Operational history[edit]

All of the Harusame-class destroyers were completed in time to be used in combat during the Russo-Japanese War of 1904-1905, with the final three vessels completed just in time to take part in the crucial final Battle of Tsushima. Hayatori was lost after striking a naval mine during the conflict off of Port Arthur 38°47′S 121°30′E / 38.783°S 121.500°E / -38.783; 121.500.[5]

Harusame was lost in 1911 after running aground in Matoya Bay in Mie Prefecture, Japan 34°25′N 137°00′E / 34.417°N 137.000°E / 34.417; 137.000.[5] On 28 August 1912, the remaining five vessels were derated to third-class destroyers and were removed from front line combat service. However, all five served again during World War I, albeit in minor roles.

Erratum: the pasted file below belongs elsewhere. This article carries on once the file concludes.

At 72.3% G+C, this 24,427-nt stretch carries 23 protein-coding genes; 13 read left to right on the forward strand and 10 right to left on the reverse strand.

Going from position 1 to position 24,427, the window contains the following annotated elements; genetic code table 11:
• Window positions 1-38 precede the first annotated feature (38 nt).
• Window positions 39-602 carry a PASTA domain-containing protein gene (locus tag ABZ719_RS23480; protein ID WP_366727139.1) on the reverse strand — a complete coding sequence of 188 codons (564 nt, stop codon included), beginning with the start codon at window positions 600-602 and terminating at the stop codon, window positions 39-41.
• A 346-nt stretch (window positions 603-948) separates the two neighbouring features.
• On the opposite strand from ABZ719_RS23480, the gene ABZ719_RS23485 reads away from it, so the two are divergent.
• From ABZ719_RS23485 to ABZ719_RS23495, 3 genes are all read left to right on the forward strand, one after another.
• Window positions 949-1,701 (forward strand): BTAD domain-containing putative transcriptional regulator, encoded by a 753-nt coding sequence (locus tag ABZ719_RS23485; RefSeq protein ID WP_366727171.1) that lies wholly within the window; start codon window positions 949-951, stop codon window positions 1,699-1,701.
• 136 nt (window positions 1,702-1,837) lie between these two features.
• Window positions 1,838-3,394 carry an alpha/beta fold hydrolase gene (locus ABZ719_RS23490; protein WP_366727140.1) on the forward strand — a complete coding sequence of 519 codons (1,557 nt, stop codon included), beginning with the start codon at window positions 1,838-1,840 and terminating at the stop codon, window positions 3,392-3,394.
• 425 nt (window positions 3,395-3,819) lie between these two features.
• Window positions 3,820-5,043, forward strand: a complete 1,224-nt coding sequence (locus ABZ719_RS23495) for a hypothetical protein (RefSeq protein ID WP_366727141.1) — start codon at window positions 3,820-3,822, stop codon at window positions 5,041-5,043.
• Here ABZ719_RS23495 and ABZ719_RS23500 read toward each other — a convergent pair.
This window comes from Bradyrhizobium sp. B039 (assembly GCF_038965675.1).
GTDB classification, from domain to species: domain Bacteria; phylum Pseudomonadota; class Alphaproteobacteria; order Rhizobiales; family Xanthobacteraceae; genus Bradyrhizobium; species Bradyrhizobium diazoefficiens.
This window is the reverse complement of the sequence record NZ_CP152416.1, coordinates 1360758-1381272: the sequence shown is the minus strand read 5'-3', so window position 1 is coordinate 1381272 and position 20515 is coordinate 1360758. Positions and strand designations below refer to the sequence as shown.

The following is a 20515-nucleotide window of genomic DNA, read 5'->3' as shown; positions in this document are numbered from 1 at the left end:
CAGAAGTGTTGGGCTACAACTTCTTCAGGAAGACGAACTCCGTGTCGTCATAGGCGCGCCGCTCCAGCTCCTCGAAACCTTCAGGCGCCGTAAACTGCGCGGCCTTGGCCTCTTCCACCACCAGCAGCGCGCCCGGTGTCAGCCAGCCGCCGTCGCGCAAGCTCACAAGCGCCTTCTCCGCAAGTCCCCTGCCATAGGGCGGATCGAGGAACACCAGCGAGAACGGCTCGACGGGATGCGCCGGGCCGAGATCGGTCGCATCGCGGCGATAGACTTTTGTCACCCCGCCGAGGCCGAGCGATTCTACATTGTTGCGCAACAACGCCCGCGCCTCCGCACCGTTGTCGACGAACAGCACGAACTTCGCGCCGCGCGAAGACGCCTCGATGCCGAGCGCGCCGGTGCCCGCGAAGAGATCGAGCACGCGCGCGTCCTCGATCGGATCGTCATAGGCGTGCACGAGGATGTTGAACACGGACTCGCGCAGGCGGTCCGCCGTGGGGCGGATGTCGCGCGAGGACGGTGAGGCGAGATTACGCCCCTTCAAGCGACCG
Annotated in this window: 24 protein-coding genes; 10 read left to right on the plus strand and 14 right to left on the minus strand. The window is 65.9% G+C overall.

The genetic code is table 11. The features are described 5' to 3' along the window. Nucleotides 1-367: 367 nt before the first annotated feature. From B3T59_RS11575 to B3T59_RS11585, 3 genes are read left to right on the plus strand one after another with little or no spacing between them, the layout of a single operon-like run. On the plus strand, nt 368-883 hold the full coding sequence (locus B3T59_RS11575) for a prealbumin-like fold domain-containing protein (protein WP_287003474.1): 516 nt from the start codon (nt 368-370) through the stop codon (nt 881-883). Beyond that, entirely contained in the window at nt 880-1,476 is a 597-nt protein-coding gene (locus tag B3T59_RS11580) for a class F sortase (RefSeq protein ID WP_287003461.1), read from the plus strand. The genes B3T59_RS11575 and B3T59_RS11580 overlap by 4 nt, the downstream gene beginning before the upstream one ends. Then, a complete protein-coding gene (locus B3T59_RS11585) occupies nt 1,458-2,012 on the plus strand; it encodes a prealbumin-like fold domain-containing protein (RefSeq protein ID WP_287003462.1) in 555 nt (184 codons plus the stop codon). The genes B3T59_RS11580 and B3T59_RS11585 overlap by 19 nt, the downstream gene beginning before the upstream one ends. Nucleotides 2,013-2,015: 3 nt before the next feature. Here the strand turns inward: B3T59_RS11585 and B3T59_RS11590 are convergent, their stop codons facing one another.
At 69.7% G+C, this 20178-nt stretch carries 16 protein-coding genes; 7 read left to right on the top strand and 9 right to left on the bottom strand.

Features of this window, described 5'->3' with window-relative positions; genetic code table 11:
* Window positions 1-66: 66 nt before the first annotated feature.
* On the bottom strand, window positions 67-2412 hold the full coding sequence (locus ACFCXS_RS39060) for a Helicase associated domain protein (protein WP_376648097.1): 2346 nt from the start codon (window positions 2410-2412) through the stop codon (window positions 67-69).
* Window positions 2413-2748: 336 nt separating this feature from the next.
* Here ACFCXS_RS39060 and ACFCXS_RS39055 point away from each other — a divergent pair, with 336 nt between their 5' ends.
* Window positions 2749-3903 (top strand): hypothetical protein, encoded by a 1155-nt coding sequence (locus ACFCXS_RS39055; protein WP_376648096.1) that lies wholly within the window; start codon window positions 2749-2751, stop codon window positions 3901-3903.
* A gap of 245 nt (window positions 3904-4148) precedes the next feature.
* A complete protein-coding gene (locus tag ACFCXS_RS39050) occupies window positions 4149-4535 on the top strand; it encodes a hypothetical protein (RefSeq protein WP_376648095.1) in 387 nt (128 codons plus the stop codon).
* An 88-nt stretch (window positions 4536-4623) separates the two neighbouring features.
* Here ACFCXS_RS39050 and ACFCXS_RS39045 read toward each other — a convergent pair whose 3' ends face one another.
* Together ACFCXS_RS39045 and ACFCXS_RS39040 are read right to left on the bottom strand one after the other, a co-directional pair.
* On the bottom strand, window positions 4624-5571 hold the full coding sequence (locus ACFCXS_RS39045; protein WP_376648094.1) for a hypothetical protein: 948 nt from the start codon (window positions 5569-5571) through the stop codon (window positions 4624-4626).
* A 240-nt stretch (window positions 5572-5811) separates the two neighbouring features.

All five surviving vessels were converted to auxiliary minesweepers on 1 April 1922, but were used for only a year until converted to unarmed utility vessels, and were then subsequently scrapped in 1924 or 1926.[5]

List of Ships[edit]

Kanji Name Builder Laid down Launched Completed Fate
春雨 Harusame Yokosuka Naval Arsenal, Japan 1 February 1902 31 October 1902 26 June 1903 ran aground 24 November 1911, written off 28 December 1911, wreck broken up 1 August 1926
村雨 Murasame 20 March 1902 29 November 1902 7 July 1903 auxiliary minesweeper 1 April 1922, decommissioned 1 April 1923, broken up 14 February 1926
速鳥 Hayatori 15 April 1902 12 March 1903 24 August 1903 mined off Port Arthur 3 September 1904; struck 15 June 1905